The Garnet Family of Gemstones: Pyrope, Almandine, Spessartine and Grossular
Airfare Daily Deals eCigarettes Eyeglasses Hotels Jewelry Online Backup Online Dating Online Printing Online Tickets Skin Care Textbook Rentals Vitamins Web Hosting Weddings
Find thousands of shopping-related forums
SEARCH

The Garnet Family of Gemstones: Pyrope, Almandine, Spessartine and Grossular

About the garnet family of gemstones, including pyrope, almandine,spessartine and grossular.

The name garnet doesn't refer to a single gemstone but to a group of gemstones that comprises of ten basic varieties. The ten varieties of garnet are isomorphous, which means they have identical crystal structures, although they have different chemical compositions. An exchange of ions within the crystals causes their various colors, and their colors are interchangeable creating new types of garnet to occur. For example where the garnet pyrope (which is red) crossed with almandine (which is pink) it formed rhodolite, a very attractive pinkish red gem. So with ten types of garnet and their mixtures it means there should be twenty five verities of garnet to choose from. However that isn’t the case because the jewelry trade only uses the six most popular types that are considered as gemstone quality.

Pyrope: the name pyrope is of Greek origin and it means “fire eye”. Unlike other garnets its color is always red. In the past pyrope has often been mistaken for ruby and it was very popular in the 18th century. The Bohemian king, King Wenzel had pyrope gemstones fitted to his ceremonial attire and Queen Victoria made the red gem fashionable. Pyrope is also popular among diamond miners because its presence can signify the location of diamonds. At the Kimberly mining region in South Africa it is often called the Cape ruby. 

Pyrope garnet.

Almandine: Almandine is a close relation to pyrope in its chemical composition. Its color varies from dark red to violet and even black. Almandine (almandite) was first documented by the Roman philosopher Pliny the Elder who named it after the ancient city of Alabanda in the Black Sea region of Turkey. However through excavation mankind has known of its existence since the Bronze-Age. Almandine became very popular in the 18th century. It was used in church windows and the German Emperor Otto had a carbuncle almandine gemstone fitted to his crown which was called “the wise one”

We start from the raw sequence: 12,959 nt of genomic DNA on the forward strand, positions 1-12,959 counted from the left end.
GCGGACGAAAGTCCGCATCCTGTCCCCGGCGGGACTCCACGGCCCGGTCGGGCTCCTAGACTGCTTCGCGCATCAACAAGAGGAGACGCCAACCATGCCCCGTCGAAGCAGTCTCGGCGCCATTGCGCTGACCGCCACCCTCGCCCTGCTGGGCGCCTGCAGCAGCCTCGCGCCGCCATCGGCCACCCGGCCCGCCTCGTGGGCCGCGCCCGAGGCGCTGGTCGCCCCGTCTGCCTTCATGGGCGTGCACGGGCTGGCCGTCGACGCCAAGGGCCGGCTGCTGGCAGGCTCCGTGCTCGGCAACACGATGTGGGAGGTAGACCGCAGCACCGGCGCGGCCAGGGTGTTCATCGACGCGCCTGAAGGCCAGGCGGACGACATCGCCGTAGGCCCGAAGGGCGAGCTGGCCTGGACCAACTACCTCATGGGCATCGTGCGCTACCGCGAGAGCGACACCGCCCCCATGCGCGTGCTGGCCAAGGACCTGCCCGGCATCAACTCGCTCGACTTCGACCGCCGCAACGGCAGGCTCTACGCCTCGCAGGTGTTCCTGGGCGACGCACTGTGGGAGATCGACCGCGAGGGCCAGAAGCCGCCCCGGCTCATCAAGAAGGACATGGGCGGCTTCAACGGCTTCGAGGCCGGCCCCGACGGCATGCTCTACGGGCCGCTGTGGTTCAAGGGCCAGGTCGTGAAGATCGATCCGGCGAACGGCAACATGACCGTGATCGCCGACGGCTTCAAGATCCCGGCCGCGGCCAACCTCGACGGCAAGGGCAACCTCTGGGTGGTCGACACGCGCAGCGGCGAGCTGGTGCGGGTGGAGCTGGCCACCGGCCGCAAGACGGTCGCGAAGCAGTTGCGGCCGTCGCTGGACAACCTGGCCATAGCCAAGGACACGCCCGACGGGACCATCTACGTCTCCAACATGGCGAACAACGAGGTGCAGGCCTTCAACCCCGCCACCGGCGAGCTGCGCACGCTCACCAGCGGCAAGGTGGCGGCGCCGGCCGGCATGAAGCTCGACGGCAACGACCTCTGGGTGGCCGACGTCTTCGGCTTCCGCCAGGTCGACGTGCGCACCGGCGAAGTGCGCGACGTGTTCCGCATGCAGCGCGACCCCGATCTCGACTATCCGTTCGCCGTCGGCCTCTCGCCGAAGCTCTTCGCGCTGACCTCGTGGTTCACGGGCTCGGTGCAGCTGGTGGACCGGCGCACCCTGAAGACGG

Spessartine: one of the rarest and most uncommon types of garnet is the pure orange spessartine. Less valuable stones are dark red or black. It is named after Spessart in Bavaria, Germany. Originally only the best quality spessartine came from Sri Lanka; then in the 1990’s it was discovered in northern Namibia. It is also found in Tanzania, Brazil and Madagascar. The high iron content of spessartine is what makes its orange color. The stones that are an orange-yellow color are sometimes confused with hessonite garnet.

spessartine garnet.

Grossular: different to the other types of garnet this is a colorless stone which often has impurities (chemical elements) that define a specific color range. Tsavorite is a vibrant green variety that rivals emeralds. After a large vein was discovered in Kenya, it was named after the Tsavo National Park by Tiffany & Co. Tiffany & Co were the first jewelers to market tsavorite. There is also a pink grossular found in Mexico sometimes called rosolite. One of the most valuable grossular garnets is hessonite, which gets its orange-brown color from the inclusions of manganese and iron. It comes from Sri Lanka, Brazil and Madagascar.

African grossular garnets at the Smithsonian Institute. 

Photo's from commons.wikimedia.com

Need an answer?
Get insightful answers from community-recommended
experts
in Mineralogy & Gemology on Knoji.
Would you recommend this author as an expert in Mineralogy & Gemology?
You have 0 recommendations remaining to grant today.
Comments (2)

This was a very enjoyable read. Thank you very much. The pictures have made it very much meaningful.

Beautiful deep colours

ARTICLE DETAILS
RELATED ARTICLES
ARTICLE KEYWORDS